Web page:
In the Washington Fellowship, selected participants serve as full-time Federal employees in Washington, DC for one school year. Fellows are placed in offices within the Department of Education to work on education programs and policy matters. They contribute valuable school and classroom-level knowledge and perspective to the Department, greatly increase their own knowledge and understanding of Federal education policies and programs, and collaborate to provide specific outreach to other teachers. Over the year, Washington Fellows gain in-depth knowledge of Department initiatives; provide their perspectives to senior staff; share relevant school and classroom experiences with internal and external audiences; facilitate discussion among educators about policy in DC and in areas around the country as necessary; and plan and implement various convenings and events for local educators and others on behalf of the Department.
In the Campus Fellowship, selected teachers serve as paid, part-time Federal employees, in addition to their primary school roles, for one year. Fellows share public information with and facilitate conversations amongst educators at the district, State and regional level. They contribute their insights and knowledge about schools and classrooms to the Department, increase their knowledge and understanding of Federal education policies and programs and their critical interplay with State and local policies, and collaborate with other Fellows and Department staff to provide specific outreach to teachers. Over the year, Campus Fellows gain knowledge of key Department initiatives and work to understand how these intersect with State and local efforts; work with Department staff to gather and share information with constituencies in the region; and periodically share relevant school and classroom experiences with internal and external audiences.
Application due January 23, 2017
Fulbright Distinguished Awards in Teaching Program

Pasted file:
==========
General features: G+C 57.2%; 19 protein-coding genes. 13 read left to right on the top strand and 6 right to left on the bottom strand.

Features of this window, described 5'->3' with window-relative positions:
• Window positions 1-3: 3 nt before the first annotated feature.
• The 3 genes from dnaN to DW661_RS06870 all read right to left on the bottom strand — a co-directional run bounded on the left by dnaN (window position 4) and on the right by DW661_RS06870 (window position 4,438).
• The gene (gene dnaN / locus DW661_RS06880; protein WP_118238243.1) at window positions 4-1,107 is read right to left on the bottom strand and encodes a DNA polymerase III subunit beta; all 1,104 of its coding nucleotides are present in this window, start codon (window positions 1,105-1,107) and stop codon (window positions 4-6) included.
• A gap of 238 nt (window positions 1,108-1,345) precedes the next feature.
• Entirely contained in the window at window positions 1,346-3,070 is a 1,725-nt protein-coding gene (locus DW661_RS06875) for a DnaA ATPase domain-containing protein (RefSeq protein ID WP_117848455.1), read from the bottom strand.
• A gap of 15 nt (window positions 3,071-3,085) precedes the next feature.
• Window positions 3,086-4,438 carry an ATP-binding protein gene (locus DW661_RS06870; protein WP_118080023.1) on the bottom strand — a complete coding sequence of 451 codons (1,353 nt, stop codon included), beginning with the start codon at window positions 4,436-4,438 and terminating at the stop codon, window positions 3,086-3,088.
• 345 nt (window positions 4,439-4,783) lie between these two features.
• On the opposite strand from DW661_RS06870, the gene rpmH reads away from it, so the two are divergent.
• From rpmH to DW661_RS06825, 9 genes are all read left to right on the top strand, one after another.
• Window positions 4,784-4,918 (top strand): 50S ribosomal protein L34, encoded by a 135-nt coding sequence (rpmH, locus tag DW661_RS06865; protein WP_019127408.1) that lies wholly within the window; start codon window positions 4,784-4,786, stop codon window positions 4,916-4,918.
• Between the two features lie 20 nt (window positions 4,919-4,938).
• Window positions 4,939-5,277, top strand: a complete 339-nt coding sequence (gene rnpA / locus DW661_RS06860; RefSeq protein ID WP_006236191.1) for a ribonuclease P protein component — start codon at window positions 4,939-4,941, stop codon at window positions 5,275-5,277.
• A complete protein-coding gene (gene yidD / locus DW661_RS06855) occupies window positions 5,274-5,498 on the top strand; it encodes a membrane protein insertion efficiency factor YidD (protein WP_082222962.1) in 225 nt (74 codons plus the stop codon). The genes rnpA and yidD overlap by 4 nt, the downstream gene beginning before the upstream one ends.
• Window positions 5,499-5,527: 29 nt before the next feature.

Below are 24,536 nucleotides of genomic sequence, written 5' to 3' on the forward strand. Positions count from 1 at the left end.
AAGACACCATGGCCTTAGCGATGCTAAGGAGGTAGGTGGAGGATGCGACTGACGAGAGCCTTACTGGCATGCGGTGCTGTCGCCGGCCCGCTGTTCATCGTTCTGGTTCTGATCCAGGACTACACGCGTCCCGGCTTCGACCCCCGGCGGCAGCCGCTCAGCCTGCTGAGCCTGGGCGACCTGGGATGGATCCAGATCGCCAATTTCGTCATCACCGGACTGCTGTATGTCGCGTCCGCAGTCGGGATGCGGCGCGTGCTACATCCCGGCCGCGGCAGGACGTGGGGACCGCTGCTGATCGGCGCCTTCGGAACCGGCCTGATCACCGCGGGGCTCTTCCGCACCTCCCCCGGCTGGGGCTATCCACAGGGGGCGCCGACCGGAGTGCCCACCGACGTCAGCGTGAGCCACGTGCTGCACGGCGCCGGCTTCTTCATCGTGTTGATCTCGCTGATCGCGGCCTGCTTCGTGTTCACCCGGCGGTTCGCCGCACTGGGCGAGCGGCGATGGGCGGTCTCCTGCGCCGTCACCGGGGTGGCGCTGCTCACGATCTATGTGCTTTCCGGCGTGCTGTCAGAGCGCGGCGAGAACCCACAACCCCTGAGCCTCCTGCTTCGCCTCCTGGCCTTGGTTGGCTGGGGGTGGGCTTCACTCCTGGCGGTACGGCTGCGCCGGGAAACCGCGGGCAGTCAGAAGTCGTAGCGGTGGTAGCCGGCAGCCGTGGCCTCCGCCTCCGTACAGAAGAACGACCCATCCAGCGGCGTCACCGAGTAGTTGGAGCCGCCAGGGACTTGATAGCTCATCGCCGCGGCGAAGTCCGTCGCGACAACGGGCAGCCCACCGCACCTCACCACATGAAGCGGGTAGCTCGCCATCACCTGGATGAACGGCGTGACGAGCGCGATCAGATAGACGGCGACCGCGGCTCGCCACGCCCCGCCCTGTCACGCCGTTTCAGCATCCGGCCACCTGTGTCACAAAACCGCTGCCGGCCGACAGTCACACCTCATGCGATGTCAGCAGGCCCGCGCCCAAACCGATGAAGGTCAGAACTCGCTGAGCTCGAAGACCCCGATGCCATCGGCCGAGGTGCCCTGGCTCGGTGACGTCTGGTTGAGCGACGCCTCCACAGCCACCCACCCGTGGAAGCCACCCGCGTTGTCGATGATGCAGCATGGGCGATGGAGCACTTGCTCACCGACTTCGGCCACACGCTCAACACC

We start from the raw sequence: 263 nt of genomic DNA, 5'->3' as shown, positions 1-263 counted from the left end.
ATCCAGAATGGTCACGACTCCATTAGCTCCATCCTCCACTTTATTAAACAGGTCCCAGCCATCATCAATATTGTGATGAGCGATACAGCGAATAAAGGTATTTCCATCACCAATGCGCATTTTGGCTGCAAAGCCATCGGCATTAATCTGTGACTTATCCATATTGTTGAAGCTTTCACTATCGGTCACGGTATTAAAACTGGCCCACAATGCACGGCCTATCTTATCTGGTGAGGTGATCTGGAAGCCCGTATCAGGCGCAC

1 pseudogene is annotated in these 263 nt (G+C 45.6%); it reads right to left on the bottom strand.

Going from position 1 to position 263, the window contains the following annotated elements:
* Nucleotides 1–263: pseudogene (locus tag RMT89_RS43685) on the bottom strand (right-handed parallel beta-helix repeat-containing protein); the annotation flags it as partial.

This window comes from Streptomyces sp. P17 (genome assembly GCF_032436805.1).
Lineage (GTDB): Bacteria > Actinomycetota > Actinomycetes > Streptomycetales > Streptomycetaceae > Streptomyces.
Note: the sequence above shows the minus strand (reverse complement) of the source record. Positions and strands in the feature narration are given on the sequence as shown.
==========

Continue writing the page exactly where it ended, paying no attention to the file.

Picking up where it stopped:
U.S. K-12 teachers and educators can apply for grants to engage in collaborative projects for approximately 2-6 weeks abroad, with a preference for 3 or more weeks. Participants consult with and support schools, non-profit organizations, teacher training institutions, and other educational organizations abroad. This short-term program is offered in addition to the longer program, which is for a period of three to six months. The grant award provides funding for program expenses while abroad, including travel costs, lodging, meals, local transportation, and related expenses. These grants give U.S. educators flexibility to participate in the Fulbright Program while meeting their teaching and professional commitments.
Grants for 2017 are available in Botswana, Colombia, India, Mexico, the Palestinian Territories, South Korea, and Vietnam. Click here to see more information on program opportunities.
Applications due February 15, 2017
The Teachers for Global Classrooms Program is a year-long, fully funded professional development opportunity for elementary, middle, and high school teachers in the United States to become leaders in global education. TGC Fellows: complete an eight-week, graduate-level online course; they gather in Washington, DC to build networks, travel for two to three weeks to experience another country’s culture and education system; they create a capstone project; they are able to apply for grants to sustain their engagement.
Application due Monday, March 20, 2017
NEH Summer Programs in the Humanities for School and College Educators
Each year, NEH offers tuition-free opportunities for school, college, and university educators to study a variety of humanities topics. Stipends of $600-$3,300 help cover expenses for these one- to four-week programs.
There are 45 different programs available—all in different location and with unique application dates. More information is available on this website.
Applications due: Various, usually March 2017